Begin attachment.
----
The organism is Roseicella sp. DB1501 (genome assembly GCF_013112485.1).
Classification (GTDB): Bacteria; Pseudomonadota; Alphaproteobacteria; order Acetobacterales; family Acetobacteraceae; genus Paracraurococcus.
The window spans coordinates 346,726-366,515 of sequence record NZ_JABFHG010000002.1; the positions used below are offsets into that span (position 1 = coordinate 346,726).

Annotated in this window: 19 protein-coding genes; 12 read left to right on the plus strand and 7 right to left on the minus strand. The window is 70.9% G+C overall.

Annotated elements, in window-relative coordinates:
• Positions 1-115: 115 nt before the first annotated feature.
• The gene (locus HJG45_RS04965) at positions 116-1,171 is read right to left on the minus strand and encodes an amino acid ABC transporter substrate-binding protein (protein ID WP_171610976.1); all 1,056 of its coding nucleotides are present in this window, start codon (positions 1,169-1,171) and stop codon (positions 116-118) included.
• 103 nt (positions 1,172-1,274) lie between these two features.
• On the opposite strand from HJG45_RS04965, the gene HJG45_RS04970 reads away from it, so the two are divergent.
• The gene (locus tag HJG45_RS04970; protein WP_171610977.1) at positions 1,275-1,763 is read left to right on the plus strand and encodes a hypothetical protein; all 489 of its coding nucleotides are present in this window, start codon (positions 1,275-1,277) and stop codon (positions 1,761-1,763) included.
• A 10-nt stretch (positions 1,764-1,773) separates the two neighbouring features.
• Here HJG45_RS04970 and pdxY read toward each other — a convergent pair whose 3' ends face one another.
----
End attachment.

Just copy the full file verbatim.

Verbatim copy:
The organism is Roseicella sp. DB1501 (genome assembly GCF_013112485.1).
Classification (GTDB): Bacteria; Pseudomonadota; Alphaproteobacteria; order Acetobacterales; family Acetobacteraceae; genus Paracraurococcus.
The window spans coordinates 346,726-366,515 of sequence record NZ_JABFHG010000002.1; the positions used below are offsets into that span (position 1 = coordinate 346,726).

Annotated in this window: 19 protein-coding genes; 12 read left to right on the plus strand and 7 right to left on the minus strand. The window is 70.9% G+C overall.

Annotated elements, in window-relative coordinates:
• Positions 1-115: 115 nt before the first annotated feature.
• The gene (locus HJG45_RS04965) at positions 116-1,171 is read right to left on the minus strand and encodes an amino acid ABC transporter substrate-binding protein (protein ID WP_171610976.1); all 1,056 of its coding nucleotides are present in this window, start codon (positions 1,169-1,171) and stop codon (positions 116-118) included.
• 103 nt (positions 1,172-1,274) lie between these two features.
• On the opposite strand from HJG45_RS04965, the gene HJG45_RS04970 reads away from it, so the two are divergent.
• The gene (locus tag HJG45_RS04970; protein WP_171610977.1) at positions 1,275-1,763 is read left to right on the plus strand and encodes a hypothetical protein; all 489 of its coding nucleotides are present in this window, start codon (positions 1,275-1,277) and stop codon (positions 1,761-1,763) included.
• A 10-nt stretch (positions 1,764-1,773) separates the two neighbouring features.
• Here HJG45_RS04970 and pdxY read toward each other — a convergent pair whose 3' ends face one another.